Hola, La Habana Vieja
“In terms of beauty, only Venice and Paris surpassed Havana,” penned Ernest Hemingway. He was alluding to Havana’s incredible architecture, arts, and, of course, the joie de vivre the city’s engaging people.
Old Havana’s four ancient plazas are full of color and personality, with a mix of stately buildings, monuments, museums, galleries, churches, lively entertainment, restaurants, and bars. Together, the four plazas of Old Havana contain the most extensive Spanish colonial-era architecture in Latin America. A UNESCO World Heritage Site, restoration, and care of Old Havana’s wonders are assigned to the Office of the Historian of Havana – Cuba Explorer’s island sponsor.
You’ll witness Cathedral Square, the most beautiful 18th-century colonial plaza in Latin America. Its centerpiece is the baroque masterpiece Catedral de San Cristóbal de La Habana was erected in 1748 by the Jesuit order.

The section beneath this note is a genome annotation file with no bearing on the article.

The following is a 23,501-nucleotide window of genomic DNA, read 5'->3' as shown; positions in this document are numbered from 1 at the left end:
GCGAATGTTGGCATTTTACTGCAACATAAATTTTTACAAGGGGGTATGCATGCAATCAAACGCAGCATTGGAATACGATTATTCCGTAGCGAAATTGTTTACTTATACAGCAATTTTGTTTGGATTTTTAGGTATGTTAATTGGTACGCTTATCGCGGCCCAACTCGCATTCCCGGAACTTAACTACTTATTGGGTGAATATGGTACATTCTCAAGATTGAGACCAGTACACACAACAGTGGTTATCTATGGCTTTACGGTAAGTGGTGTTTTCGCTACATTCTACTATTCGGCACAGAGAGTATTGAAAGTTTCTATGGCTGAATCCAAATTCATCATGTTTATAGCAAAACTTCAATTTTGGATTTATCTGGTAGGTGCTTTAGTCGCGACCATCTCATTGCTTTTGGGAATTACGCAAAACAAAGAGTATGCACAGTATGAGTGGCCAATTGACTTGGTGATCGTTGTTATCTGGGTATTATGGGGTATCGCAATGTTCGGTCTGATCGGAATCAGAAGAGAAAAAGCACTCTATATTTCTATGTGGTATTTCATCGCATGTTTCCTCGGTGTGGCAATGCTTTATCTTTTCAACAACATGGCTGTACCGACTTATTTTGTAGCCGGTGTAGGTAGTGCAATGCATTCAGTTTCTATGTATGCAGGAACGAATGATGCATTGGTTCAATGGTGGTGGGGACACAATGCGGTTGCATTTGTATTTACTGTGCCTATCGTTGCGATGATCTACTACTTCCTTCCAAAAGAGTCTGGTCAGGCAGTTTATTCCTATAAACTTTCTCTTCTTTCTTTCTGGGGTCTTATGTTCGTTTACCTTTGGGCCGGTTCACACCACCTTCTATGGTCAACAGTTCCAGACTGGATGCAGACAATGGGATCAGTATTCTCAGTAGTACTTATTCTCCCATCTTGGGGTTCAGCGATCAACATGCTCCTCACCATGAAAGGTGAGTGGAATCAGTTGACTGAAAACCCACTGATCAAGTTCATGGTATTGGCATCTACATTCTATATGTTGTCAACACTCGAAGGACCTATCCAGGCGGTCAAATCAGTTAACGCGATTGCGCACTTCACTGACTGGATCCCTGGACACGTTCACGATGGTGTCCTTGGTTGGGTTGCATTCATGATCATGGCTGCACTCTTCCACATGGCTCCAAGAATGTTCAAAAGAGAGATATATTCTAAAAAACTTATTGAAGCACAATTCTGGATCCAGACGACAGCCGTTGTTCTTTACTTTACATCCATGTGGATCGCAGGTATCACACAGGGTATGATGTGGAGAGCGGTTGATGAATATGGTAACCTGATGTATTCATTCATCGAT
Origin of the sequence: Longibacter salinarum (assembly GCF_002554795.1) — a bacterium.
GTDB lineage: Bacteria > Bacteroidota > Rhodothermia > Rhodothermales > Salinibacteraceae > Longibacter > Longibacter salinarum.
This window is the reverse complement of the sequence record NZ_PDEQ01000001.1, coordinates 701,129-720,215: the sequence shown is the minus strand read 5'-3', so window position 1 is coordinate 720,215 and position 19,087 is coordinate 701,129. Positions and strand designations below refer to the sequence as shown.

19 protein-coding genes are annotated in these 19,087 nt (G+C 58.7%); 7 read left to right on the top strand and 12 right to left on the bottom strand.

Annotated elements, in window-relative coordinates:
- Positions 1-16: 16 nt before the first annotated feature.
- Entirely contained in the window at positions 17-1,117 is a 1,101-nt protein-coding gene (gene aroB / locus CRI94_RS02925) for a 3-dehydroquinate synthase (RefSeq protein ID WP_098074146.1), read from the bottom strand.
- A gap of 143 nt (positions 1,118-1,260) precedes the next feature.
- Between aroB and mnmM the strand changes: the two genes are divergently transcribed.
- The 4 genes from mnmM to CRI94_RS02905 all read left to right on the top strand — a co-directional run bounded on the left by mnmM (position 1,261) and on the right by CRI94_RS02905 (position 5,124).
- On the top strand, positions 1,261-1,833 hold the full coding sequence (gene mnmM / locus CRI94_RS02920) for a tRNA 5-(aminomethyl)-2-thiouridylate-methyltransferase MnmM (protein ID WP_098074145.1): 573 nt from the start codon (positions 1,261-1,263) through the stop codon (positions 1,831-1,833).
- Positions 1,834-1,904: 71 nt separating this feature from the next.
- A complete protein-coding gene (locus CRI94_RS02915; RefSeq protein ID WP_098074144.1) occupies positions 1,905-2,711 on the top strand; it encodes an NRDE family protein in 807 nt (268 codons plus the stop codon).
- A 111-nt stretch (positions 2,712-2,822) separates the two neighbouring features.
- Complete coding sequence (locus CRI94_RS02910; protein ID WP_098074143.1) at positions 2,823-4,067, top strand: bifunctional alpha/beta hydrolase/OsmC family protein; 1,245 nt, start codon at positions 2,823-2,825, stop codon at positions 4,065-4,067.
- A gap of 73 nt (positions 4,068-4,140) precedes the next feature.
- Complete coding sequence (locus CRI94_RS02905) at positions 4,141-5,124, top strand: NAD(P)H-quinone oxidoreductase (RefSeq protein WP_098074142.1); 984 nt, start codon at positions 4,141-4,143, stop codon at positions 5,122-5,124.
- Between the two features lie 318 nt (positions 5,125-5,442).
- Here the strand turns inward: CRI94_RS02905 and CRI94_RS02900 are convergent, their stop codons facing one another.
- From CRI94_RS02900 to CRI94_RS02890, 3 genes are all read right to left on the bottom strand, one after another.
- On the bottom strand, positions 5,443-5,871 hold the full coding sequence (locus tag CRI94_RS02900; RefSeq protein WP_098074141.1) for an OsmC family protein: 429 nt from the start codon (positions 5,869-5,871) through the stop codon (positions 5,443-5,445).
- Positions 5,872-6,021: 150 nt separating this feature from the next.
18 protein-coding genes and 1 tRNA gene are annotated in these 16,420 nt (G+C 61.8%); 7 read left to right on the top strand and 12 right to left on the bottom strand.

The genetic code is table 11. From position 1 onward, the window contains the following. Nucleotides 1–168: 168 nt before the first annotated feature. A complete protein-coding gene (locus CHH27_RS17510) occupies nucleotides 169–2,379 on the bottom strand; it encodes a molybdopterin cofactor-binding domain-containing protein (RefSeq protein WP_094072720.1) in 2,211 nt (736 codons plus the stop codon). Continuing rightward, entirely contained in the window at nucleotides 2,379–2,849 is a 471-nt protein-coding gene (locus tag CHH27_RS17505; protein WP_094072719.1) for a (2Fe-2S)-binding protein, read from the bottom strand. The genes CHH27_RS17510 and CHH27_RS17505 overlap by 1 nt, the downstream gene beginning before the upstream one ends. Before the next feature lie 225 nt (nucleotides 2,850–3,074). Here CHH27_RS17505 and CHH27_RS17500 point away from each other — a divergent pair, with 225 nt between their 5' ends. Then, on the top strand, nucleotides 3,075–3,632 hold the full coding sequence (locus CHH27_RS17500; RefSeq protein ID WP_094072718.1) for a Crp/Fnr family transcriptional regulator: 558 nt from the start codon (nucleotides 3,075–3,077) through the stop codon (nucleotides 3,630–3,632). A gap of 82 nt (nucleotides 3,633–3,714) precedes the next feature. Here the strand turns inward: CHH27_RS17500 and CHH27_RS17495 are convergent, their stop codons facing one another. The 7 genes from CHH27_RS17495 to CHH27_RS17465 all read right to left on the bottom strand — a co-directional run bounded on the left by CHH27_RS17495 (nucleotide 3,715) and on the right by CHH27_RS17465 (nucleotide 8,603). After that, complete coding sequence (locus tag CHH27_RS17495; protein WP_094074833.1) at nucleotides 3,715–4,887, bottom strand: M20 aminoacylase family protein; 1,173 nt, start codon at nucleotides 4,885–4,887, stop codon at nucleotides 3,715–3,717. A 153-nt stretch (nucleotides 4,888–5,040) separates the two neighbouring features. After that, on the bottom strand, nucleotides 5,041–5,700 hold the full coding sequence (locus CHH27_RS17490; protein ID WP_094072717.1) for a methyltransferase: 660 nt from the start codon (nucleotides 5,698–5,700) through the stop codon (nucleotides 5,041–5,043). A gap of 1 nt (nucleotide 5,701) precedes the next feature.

Next, we’ll visit Plaza de Armas [Square of Arms], an ancient military parade ground for Spanish soldiers, surrounded by such impressive buildings as Palacio de los Capitanes Generales, the former seat of colonial government. Today the edifice, dating from 1776, houses the Museum of the City.
We will continue onto San Francisco Square, one of the oldest plazas in the historical quarter. The plaza is christened after the magnificent Iglesia y Monasterio de San Francisco de Asís; its construction began in 1608. The basilica is another striking example of Cuban baroque architecture.
And, finally, we’ll visit Plaza Vieja, the only civic square of colonial times. In contrast to the churches and government buildings of the other plazas, only opulent aristocratic 17th-century mansions surround the ‘Old Square.’